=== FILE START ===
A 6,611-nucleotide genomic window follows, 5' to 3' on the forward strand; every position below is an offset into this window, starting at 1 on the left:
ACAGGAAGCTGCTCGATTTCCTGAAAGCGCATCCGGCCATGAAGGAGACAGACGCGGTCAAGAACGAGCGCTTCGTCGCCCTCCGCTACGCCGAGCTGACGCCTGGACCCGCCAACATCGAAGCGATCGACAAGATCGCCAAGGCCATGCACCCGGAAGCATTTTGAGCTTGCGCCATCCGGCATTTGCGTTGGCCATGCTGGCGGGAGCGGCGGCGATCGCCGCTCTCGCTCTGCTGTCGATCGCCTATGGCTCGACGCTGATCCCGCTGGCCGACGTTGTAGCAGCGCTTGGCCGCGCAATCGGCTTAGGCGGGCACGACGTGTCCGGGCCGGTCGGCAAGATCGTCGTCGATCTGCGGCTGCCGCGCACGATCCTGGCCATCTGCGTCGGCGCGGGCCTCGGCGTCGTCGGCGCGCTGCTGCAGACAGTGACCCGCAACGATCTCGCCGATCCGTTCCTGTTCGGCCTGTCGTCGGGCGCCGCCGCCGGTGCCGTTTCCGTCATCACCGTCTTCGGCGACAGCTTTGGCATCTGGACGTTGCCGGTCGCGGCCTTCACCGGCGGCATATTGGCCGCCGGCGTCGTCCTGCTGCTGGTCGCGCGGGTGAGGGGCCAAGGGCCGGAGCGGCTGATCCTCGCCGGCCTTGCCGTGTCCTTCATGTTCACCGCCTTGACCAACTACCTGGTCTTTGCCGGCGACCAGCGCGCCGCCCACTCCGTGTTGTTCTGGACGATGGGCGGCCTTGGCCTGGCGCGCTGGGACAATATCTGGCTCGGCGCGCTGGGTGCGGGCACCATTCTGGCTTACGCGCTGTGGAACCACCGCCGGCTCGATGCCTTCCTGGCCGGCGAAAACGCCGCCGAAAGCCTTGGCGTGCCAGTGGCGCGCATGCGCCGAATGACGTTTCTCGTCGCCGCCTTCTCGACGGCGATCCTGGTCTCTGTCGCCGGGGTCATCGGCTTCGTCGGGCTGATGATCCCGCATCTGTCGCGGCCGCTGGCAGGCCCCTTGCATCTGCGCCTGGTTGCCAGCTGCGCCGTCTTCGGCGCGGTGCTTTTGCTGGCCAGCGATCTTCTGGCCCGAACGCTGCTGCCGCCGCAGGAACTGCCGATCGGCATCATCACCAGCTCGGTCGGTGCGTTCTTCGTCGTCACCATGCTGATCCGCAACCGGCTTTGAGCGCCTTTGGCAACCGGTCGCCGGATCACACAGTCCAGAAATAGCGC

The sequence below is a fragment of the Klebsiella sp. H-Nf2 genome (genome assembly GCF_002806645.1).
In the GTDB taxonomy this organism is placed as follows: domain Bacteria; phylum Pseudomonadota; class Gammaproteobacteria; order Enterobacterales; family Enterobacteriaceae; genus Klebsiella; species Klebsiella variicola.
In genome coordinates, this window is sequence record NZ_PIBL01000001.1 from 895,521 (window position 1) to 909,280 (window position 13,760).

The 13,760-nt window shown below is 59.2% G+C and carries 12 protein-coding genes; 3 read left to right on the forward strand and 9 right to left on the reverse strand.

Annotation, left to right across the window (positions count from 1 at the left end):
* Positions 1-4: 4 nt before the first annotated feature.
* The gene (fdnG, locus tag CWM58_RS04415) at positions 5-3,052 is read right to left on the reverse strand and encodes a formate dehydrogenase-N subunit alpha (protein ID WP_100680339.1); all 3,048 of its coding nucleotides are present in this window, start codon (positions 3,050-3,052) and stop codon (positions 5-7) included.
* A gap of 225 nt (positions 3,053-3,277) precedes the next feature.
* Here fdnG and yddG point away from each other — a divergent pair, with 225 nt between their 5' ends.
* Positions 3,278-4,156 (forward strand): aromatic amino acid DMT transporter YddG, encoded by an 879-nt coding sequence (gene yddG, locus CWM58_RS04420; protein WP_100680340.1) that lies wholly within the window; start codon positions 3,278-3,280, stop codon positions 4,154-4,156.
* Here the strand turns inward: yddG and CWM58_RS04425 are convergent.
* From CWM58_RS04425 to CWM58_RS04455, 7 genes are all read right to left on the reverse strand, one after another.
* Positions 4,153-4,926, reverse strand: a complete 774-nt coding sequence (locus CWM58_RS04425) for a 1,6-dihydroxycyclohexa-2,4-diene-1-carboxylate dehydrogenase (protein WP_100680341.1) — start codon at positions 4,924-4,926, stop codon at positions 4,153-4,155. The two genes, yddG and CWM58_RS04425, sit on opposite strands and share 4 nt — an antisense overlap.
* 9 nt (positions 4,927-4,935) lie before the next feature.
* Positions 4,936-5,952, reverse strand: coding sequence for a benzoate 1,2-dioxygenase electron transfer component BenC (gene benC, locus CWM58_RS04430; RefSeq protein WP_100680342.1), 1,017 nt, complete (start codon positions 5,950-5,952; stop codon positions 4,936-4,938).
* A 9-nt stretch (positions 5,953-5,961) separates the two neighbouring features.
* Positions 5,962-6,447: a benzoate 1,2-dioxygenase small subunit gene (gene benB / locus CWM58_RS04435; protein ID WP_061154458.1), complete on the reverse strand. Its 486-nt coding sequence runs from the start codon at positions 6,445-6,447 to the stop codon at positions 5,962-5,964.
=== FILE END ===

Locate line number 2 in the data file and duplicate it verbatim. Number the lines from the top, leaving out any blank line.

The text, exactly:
ACAGGAAGCTGCTCGATTTCCTGAAAGCGCATCCGGCCATGAAGGAGACAGACGCGGTCAAGAACGAGCGCTTCGTCGCCCTCCGCTACGCCGAGCTGACGCCTGGACCCGCCAACATCGAAGCGATCGACAAGATCGCCAAGGCCATGCACCCGGAAGCATTTTGAGCTTGCGCCATCCGGCATTTGCGTTGGCCATGCTGGCGGGAGCGGCGGCGATCGCCGCTCTCGCTCTGCTGTCGATCGCCTATGGCTCGACGCTGATCCCGCTGGCCGACGTTGTAGCAGCGCTTGGCCGCGCAATCGGCTTAGGCGGGCACGACGTGTCCGGGCCGGTCGGCAAGATCGTCGTCGATCTGCGGCTGCCGCGCACGATCCTGGCCATCTGCGTCGGCGCGGGCCTCGGCGTCGTCGGCGCGCTGCTGCAGACAGTGACCCGCAACGATCTCGCCGATCCGTTCCTGTTCGGCCTGTCGTCGGGCGCCGCCGCCGGTGCCGTTTCCGTCATCACCGTCTTCGGCGACAGCTTTGGCATCTGGACGTTGCCGGTCGCGGCCTTCACCGGCGGCATATTGGCCGCCGGCGTCGTCCTGCTGCTGGTCGCGCGGGTGAGGGGCCAAGGGCCGGAGCGGCTGATCCTCGCCGGCCTTGCCGTGTCCTTCATGTTCACCGCCTTGACCAACTACCTGGTCTTTGCCGGCGACCAGCGCGCCGCCCACTCCGTGTTGTTCTGGACGATGGGCGGCCTTGGCCTGGCGCGCTGGGACAATATCTGGCTCGGCGCGCTGGGTGCGGGCACCATTCTGGCTTACGCGCTGTGGAACCACCGCCGGCTCGATGCCTTCCTGGCCGGCGAAAACGCCGCCGAAAGCCTTGGCGTGCCAGTGGCGCGCATGCGCCGAATGACGTTTCTCGTCGCCGCCTTCTCGACGGCGATCCTGGTCTCTGTCGCCGGGGTCATCGGCTTCGTCGGGCTGATGATCCCGCATCTGTCGCGGCCGCTGGCAGGCCCCTTGCATCTGCGCCTGGTTGCCAGCTGCGCCGTCTTCGGCGCGGTGCTTTTGCTGGCCAGCGATCTTCTGGCCCGAACGCTGCTGCCGCCGCAGGAACTGCCGATCGGCATCATCACCAGCTCGGTCGGTGCGTTCTTCGTCGTCACCATGCTGATCCGCAACCGGCTTTGAGCGCCTTTGGCAACCGGTCGCCGGATCACACAGTCCAGAAATAGCGC